Arlene Foster has returned to Stormont Executive business as focus within her party shifts to the race to succeed her as DUP leader and First Minister.
Mrs Foster participated in virtual meetings of the devolved powersharing administration on Thursday, less than 24 hours after announcing her planned resignation in the face of an internal revolt against her leadership.
One Stormont source described the exchanges between ministers as “business-like”.
With Mrs Foster and deputy First Minister Michelle O’Neill co-chairing proceedings, the Executive held its weekly discussion on the Covid-19 response before adjourning and then reconvening for a separate meeting on Brexit issues.
Mrs Foster is standing down as DUP leader on May 28 and as First Minister at the end of June.
The 50-year-old Fermanagh and South Tyrone Assembly Member has also signalled an intention to quit politics altogether, with Wednesday’s resignation statement speaking of preparing to “depart the political stage”.
Attention now turns to who will replace her at head of both her party and Northern Ireland’s devolved government.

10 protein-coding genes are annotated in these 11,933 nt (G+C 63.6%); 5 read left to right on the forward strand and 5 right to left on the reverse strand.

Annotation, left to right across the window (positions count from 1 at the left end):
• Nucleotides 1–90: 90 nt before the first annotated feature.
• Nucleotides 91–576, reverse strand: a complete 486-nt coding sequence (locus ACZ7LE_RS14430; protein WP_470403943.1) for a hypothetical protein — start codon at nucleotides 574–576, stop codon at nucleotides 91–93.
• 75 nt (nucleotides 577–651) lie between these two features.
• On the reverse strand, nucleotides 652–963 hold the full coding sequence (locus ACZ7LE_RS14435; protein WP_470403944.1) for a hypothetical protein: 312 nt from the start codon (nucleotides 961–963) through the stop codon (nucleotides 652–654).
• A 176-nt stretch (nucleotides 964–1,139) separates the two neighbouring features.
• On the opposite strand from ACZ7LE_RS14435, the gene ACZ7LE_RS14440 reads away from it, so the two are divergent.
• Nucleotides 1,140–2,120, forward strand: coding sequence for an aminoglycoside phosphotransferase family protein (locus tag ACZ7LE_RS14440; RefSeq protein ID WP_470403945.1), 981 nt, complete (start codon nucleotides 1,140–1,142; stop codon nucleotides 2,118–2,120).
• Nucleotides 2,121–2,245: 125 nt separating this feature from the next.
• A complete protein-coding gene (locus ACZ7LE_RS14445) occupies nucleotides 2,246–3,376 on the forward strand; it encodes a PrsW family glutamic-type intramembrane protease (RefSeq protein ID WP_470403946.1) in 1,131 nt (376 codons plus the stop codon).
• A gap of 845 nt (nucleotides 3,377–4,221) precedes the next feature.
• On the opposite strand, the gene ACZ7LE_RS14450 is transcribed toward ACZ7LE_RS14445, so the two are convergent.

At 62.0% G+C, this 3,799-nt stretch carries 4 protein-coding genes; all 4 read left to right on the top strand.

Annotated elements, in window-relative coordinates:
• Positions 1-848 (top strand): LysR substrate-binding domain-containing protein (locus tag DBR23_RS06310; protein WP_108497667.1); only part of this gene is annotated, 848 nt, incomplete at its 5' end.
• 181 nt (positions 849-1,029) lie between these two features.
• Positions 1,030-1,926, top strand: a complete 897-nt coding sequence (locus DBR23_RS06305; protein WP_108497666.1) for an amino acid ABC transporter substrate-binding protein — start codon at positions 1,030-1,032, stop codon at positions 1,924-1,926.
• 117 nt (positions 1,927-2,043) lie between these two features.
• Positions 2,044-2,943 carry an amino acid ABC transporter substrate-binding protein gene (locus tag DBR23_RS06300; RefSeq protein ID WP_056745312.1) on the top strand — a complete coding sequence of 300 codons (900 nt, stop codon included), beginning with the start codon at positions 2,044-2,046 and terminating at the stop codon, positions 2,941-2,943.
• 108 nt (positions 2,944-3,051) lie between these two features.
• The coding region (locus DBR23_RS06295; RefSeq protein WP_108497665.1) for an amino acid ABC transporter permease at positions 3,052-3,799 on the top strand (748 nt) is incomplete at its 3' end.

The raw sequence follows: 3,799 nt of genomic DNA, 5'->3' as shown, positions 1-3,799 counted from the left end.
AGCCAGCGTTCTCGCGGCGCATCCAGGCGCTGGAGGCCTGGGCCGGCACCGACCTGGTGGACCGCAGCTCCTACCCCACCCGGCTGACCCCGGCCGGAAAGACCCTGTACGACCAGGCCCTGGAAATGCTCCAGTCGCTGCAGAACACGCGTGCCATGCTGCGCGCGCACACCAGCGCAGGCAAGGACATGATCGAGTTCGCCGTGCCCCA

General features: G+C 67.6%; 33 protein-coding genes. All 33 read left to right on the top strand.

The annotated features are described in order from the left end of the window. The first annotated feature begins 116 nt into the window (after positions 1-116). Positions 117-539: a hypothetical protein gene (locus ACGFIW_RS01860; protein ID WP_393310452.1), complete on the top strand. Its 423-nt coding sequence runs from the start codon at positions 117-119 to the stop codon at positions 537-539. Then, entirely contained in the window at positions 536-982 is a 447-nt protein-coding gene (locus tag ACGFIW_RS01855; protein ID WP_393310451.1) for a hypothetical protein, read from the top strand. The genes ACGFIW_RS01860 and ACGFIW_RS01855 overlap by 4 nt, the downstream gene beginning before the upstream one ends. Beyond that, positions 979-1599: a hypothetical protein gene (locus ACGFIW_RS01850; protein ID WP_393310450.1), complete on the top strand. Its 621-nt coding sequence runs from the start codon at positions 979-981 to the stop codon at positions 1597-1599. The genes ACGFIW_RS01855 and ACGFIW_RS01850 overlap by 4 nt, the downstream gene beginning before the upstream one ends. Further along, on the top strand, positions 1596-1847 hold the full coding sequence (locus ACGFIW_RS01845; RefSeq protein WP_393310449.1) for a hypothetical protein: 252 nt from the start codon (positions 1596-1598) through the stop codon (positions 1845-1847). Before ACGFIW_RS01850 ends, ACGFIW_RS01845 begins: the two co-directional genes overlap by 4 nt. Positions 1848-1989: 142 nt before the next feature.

MPs Sir Jeffrey Donaldson and Gavin Robinson, both viewed as moderates, and the more hardline Stormont Agriculture Minister Edwin Poots are among the names emerging as potential successors.
There is some speculation that when Mrs Foster does depart, the twin roles she currently occupies could be split, with one politician taking on the role of party leader and another being appointed First Minister.
That would potentially allow an MP to lead the party from Westminster while an MLA takes on the First Minister’s job.
While Mrs Foster had been under mounting pressure from disgruntled DUP supporters for months, the pace at which her grip on power slipped this week has surprised many.
Her resignation came a day after party colleagues unhappy with her leadership moved against her, with a majority of senior elected representatives signing a letter of no confidence.
Discontent at the DUP’s Brexit strategy was a major factor, with party rank-and-file laying some of the blame for the emergence of an Irish Sea border at her door.
Traditionalists from the party’s religious fundamentalist wing also harboured concerns over positions Mrs Foster had taken on some social issues.